Rapid City, SD – 2022 was filled with some pretty big weather events, even after a very slow start.
The blizzard swept across the Northern Great Plains and was essentially cut off from North Dakota, but the effects were felt as far north as southwest South Dakota where Buffalo received approx.
From 21 to 23 April
A week and a half later, severe thunderstorms moved across the state, dropping 3.5 inches of hail between Wall and Kadoka and 2 inches of hail in the southern Black Hills. Over the next several hours, on the morning of April 22, the rain and hail turned to snow.
Another blizzard has hit far western South Dakota, dumping two feet of snow into the northern hills.
The weather activity stops in May, but returns in full force in June. Thunderstorms that brought down thick hail battered the Black Hills and surrounding plains over the course of three days.
Hail 4.5 inches was reported in Wall and large amounts of hail 4 inches were reported in Bell Fourche, destroying buildings and vehicles. There was even a small tornado near Mordo.
During this period, winds of over 90 mph were recorded on each of those days.
After a brief lull in thunderstorm activity, the storms returned to the area at the beginning of July. These thunderstorms weren’t particularly strong, but they were taking advantage of seasonal moisture coming in from the desert southwest.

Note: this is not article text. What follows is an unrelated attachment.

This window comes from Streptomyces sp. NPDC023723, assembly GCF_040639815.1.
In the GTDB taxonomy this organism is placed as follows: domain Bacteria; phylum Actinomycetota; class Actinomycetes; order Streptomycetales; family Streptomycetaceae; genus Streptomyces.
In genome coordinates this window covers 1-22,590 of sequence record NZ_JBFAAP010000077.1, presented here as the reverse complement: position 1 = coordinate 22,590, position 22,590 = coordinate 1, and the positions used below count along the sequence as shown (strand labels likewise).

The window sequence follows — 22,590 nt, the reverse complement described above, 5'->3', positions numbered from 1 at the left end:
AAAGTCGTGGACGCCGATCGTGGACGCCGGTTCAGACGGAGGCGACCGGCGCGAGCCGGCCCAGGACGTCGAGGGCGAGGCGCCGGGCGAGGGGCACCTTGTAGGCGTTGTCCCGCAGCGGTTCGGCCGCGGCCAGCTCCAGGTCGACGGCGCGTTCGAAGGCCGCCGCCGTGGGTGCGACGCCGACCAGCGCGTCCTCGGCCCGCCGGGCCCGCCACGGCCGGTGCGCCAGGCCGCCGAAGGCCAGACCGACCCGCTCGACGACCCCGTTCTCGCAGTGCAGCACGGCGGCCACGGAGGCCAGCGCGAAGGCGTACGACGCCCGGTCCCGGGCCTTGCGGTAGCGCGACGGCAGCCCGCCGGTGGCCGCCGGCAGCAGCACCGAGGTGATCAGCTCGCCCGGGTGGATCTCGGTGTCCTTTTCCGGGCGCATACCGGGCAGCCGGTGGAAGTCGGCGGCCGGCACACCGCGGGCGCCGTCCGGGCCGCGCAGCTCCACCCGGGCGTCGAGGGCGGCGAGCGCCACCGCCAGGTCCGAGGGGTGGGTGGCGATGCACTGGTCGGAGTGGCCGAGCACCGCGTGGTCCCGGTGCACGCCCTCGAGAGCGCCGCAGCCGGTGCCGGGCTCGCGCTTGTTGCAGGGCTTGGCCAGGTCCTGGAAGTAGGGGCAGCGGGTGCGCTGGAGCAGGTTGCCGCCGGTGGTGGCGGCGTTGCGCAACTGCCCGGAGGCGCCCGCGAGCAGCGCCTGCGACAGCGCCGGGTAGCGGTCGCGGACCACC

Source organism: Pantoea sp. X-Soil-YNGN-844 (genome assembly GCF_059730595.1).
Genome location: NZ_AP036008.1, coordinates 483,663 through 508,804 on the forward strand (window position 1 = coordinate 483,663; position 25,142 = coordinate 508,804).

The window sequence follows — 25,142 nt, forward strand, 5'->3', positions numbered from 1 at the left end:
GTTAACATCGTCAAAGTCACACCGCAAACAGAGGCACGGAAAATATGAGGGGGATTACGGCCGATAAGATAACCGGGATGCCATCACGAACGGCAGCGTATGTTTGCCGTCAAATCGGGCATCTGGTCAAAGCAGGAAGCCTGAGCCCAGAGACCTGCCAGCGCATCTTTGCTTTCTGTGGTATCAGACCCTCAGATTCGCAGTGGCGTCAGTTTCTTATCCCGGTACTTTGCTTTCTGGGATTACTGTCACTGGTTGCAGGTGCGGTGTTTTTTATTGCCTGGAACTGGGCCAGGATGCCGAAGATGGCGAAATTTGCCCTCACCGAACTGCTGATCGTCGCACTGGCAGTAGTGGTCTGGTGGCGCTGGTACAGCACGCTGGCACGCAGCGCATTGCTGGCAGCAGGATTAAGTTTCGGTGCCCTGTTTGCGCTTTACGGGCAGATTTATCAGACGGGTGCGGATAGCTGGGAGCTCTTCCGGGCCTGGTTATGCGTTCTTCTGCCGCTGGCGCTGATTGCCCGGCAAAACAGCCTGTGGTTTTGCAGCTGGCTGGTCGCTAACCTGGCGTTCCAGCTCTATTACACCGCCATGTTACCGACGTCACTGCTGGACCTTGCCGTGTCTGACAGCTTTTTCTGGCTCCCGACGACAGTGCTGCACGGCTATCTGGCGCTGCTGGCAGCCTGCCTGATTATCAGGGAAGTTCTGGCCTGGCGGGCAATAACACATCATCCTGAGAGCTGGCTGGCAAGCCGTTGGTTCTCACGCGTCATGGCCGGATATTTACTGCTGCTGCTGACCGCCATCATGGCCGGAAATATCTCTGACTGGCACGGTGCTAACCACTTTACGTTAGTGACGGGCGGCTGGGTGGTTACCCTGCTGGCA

This amount of moisture, combined with a steady front, resulted in several inches of rain falling over Box Elder in less than an hour. All of this rain caused widespread flooding across the region and damaged many homes.
The weather in the fall was fairly calm, but the onset of winter greeted the region with a massive blizzard. Over the course of five days, several feet of snow blanketed the Central Plains and Northern Black Hills.
50 inches of snow has been reported at Terry Peak. There were also several gusts of wind over 60 mph, which greatly reduced visibility.
Mother Nature didn’t give us much rest to recover from the previous storm before throwing us another curve ball. In the week after the December 12-16 blizzard, temperatures eased and winds began to pick up.
Wind chills have dropped to dangerously low temperatures, reaching -50°C in some areas. On the night of December 21, a small amount of snow fell on the area. Because of the temperatures, there wasn’t much moisture in the snow. This means that it can be blown away more easily by the wind.
The snowfall created a ground blizzard, dropping visibility to near zero at times and making travel impossible in much of the state. There were so many blizzards that they could only be seen by satellite.
At about 1:30 a.m. on December 22, Rapid City broke its daily record for the lowest temperature when it dropped to -18 degrees.
This combined with very strong winds sent wind chills of up to 60 degrees across the area and created a deadly situation for anyone who was stuck on the roads during the blizzard.
Looking ahead, it looks like South Dakota won’t have much respite until 2023, with more wintry weather on the way.
Here’s what 2022 looks like for weather events in South Dakota:
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